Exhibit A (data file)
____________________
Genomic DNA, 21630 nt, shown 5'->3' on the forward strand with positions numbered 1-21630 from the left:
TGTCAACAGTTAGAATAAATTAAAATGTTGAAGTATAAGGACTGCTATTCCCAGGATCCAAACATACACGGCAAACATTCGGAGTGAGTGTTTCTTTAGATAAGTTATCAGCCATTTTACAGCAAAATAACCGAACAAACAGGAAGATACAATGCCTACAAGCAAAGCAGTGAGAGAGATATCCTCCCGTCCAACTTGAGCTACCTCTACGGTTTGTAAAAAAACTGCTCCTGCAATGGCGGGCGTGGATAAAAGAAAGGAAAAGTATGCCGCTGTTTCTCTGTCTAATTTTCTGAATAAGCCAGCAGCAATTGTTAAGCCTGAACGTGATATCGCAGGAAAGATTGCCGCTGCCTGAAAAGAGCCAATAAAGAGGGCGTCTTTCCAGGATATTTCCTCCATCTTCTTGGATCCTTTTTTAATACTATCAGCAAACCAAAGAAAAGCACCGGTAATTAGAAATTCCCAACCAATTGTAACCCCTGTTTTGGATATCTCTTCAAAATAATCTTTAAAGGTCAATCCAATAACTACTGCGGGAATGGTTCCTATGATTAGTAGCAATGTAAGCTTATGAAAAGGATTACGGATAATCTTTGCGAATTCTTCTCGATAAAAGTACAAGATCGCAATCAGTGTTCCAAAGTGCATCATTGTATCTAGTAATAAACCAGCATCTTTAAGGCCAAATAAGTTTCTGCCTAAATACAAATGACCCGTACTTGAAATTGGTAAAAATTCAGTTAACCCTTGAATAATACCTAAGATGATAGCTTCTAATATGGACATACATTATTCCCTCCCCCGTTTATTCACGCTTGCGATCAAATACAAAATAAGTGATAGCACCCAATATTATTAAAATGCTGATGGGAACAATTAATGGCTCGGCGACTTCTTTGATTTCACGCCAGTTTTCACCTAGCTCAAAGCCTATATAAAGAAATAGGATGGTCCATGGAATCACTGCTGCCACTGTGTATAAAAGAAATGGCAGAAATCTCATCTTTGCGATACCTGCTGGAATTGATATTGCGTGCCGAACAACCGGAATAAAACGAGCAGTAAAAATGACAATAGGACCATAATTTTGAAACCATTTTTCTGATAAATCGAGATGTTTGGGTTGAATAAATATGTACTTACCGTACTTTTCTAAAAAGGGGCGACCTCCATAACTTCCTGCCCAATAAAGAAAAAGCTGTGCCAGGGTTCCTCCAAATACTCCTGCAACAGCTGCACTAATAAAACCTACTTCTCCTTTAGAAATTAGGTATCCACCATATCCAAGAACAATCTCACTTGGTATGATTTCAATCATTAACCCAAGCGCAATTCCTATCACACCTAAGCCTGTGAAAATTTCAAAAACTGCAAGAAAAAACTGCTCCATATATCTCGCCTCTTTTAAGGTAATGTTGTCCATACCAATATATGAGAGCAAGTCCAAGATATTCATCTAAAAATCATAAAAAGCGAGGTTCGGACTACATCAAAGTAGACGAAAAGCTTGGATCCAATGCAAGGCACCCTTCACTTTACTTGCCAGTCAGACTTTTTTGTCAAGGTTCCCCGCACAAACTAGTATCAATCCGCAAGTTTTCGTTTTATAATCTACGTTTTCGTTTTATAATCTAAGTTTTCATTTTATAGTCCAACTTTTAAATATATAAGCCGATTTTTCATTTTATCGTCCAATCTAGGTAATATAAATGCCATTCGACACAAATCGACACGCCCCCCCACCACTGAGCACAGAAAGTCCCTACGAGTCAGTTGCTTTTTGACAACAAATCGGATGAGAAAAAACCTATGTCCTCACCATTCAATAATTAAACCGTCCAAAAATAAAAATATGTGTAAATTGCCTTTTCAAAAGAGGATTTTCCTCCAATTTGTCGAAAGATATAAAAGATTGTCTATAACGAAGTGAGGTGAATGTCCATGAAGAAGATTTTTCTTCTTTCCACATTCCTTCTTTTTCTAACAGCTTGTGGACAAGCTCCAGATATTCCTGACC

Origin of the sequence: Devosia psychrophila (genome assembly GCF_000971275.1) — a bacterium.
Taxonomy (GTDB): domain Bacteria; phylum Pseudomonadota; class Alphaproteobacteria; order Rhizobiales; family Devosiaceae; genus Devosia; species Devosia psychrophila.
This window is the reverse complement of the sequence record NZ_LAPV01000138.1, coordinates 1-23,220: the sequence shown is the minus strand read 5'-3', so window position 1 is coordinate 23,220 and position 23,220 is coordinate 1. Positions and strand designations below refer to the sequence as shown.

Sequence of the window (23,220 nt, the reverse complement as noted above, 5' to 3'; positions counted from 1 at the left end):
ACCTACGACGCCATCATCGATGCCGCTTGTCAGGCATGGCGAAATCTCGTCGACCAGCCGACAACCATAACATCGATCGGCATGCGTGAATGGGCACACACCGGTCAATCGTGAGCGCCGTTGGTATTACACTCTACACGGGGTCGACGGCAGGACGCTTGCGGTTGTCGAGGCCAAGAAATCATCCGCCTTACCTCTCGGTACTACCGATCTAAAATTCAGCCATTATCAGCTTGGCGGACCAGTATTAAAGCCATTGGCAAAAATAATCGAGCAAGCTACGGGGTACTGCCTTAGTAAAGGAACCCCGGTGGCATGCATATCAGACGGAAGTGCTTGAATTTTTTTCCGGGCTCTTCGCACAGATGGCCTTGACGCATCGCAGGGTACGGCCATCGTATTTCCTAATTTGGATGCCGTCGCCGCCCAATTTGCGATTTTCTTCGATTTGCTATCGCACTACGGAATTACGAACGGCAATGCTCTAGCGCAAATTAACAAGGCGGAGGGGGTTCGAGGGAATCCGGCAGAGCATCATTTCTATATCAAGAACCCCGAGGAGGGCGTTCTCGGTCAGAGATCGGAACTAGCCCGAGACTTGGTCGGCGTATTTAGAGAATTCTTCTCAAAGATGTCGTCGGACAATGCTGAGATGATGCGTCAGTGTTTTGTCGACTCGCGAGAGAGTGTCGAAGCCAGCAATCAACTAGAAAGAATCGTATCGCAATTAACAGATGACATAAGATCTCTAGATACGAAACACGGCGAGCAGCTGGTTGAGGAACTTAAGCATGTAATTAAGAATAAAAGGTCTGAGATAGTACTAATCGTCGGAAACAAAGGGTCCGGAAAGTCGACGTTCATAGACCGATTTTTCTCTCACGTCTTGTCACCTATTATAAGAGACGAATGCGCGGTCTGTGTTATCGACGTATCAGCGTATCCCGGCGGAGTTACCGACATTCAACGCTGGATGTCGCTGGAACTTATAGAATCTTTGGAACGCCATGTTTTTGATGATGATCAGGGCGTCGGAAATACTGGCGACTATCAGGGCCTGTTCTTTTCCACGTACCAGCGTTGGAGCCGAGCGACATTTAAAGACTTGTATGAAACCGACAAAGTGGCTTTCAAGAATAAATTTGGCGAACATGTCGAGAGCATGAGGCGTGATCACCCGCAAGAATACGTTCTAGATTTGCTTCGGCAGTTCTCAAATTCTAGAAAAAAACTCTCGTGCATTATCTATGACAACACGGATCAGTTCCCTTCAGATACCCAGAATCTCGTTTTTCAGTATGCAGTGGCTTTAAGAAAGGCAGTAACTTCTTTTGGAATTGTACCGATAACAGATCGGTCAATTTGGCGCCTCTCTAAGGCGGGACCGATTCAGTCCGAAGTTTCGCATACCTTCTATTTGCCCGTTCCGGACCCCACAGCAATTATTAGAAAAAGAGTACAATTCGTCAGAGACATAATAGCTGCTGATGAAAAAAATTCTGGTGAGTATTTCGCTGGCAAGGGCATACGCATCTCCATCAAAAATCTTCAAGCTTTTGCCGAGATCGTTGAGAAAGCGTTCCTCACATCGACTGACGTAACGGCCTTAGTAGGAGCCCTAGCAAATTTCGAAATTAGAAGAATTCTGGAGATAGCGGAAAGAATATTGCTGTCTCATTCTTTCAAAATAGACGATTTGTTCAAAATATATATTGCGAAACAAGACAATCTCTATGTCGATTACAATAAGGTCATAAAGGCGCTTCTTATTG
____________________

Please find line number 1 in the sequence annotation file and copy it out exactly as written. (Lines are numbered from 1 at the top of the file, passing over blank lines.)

Genomic DNA, 21630 nt, shown 5'->3' on the forward strand with positions numbered 1-21630 from the left: